„The path to awareness might be to not suppress ones own unconscious, to let history (..) be lived through by ones own unconscious, so that the awareness of history finally occurs through an experience of ones own unconscious“. (Theweleit, Klaus (1977): Male Fantasies, Volume 1: Women, Floods, Bodies, History)
Vassiliea Stylianidou works as a video and installation artist, using in her works related artistic media such as text, sound/music and performance. Her artistic process involves a constant renegotiation of public and private history, as well as public and private spaces.
Her works deal with the limits inherent in systems of order and discipline such as language, architecture, body, power, family, and gender. Especially in relation to language, she is interested in ways of using it which challenge and subvert its everyday use in an attempt to suggest new paradigms for knowledge and experience. In her video and installation work, she employs texts that take on a poetic form and enter into dialogue with contemporary political philosophy and the Lacanian theory of the unconscious, as well as with elements from current news items.
She also explores the interconnections between, on the one hand, language and, on the other, the voice, the body and the image as rhythm and materiality.
The sound devised for her works borrows elements from the genre of the spoken word as well as from diverse experimental and underground music and poetry movements.
The exacerbation of the European (and global) sociopolitical and economic crisis, primarily visible in the European south, lends renewed relevance to the question of “How can art pave new roads for thought and put new artistic practices to the test?“
Since 2012 with a series of textile- and text-.‐based installations where she makes use of fabric bolds, texts, her voice and rhythm/music she initiated the cooperation with a Greek clothing export company. In this series of works-in-progress she investigates the relation of POETICAL and VISUAL/ARTISTIC THOUGHT with the reality of (artistic) labour and economy.
As of 2012, parallel to her individual work, she founded the collaborative format STUDIOvisits.
Queer Meaning: a Zero Place of Resistance
Today art can only be made from the starting point of that
which, as far as Empire is concerned, doesn’t exist. Through its
abstraction, art renders this inexistence visible.
Alain Badiou (Fifteen Theses on Contemporary Art)
There are only bodies and languages, except that there are truths.
Alain Badiou (Logics of Worlds)
Let us call “subject” every finite state of a generic procedure.
Alain Badiou (On a Finally Objectless Subject)
The language-based operations that are at once evident in
Vassiliea Stylianidou’s work make us face immediately with
a challenging hermeneutical puzzle. What is the significance of such a dense apparatus of fictions in a work that cannot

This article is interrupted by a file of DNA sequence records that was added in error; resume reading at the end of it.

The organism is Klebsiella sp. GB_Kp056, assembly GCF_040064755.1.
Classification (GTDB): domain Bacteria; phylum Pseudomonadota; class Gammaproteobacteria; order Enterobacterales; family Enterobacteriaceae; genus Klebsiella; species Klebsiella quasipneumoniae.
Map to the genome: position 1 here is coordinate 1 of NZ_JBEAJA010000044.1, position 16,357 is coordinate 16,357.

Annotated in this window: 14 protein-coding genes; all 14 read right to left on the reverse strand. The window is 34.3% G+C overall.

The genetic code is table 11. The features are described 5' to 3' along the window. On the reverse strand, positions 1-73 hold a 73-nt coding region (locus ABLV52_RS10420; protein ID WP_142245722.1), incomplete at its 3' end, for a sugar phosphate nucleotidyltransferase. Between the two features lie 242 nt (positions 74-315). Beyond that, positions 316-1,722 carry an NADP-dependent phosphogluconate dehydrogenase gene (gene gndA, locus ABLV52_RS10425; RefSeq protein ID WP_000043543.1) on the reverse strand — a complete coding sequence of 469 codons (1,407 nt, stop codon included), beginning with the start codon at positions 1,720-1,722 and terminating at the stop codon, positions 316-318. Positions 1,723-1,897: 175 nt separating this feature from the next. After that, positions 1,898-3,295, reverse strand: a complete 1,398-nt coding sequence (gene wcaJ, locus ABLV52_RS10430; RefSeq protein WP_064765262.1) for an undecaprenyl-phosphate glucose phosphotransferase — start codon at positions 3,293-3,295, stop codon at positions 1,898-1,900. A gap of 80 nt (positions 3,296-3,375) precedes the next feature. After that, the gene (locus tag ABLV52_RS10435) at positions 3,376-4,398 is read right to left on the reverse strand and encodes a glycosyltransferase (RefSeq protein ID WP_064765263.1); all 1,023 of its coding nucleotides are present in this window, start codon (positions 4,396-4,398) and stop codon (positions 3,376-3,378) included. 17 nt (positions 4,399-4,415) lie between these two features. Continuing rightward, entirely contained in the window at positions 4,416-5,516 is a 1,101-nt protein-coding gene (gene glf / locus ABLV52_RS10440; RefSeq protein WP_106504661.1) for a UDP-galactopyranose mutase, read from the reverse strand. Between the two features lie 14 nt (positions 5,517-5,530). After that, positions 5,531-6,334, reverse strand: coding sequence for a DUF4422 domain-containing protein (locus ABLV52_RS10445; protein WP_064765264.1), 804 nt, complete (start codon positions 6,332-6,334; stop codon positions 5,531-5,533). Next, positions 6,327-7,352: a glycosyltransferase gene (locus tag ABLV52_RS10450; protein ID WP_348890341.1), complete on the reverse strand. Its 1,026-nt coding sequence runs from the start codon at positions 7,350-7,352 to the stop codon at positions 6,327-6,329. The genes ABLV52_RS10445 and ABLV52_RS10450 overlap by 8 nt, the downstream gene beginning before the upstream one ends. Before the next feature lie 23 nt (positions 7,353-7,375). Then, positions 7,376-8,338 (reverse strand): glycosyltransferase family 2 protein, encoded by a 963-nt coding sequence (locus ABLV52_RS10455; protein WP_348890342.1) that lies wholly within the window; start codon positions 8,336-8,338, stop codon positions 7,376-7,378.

be said to have progressed from its grounding parameters in a linear fashion but evolves in a somehow oblique way? Is it possible to approach such a highly demanding inquiry using interpretative tools that derive from common art critical discourses? As Vassiliea Stylianidou’s work seems to act just on a register neither of language-prose nor on that of the image but actually right across them, any one-dimensional reading of her work might appear simplistic and limitative. Thinking about space, language and the embodied subject seems to be the main objectives in Vassiliea Stylianidou’s work. The best way to understand how she investigates these objectives would be to find its appropriate philosophical counterpart and try to critically comment on them. Alain Badiou’s article on the Writing of the Generic, a unique interpretation of Samuel Beckett’s late modernist poetics, offers the appropriate means to come closer to the complex operations, which are at work in Vassiliea Stylianidou’s oeuvre. Of course for Badiou the ge- neric refers to what he calls a “truth”, which is as such always indifferent to differences. And for Badiou it is the subject that, which is defined as the local or finite status of a truth. Inci- dentally the generic, truth and the subject intertwine. This is the case by Beckett. According to Badiou’s reading of his work, “this generic desire is to be understood as the reduction of the complexity of experience to a few major functions, as the treatment in writing of only that in which an essential determination inheres. For Beckett, writing was an act ruled by a strict principle of economy”. Beckett’s fictional apparatus subtracts anything that figured as mere circumstantial orna- mentation, anything that has incidental characteristics, in order to create both a novel paradigm of the subject and a way to talk about it. And it is, in fact, the work of Beckett that has managed to stir up specific linguistic structures and indicative figural logics, which sustain our common and ordinary reality in order to criticize it. Language in Beckett’s world becomes, then, an image of a highly abstract speech, actually a visual system, with an almost mathematical precision. His oeuvre represents an accurate apparatus by means of which such operations of “visual poetics” come into work. It constitutes a significant locus classicus of modernity. Think of the work of Mallarmé, Joyce, Kafka or Perec and compare the visual impact of such a “dispositif” of poetics deployed in their writing with the verbal power of images in the work of Duchamp, Schwitters, the early Rauschenberg and artists of the subsequent conceptual art. This is the reason why this “Beckett-dispositif” is so useful in accessing the complex worlds of truly contemporary artists, such as the one of Vassiliea Stylianidou, as well as the artist’s own critique of concepts such as subject, space and language. (...)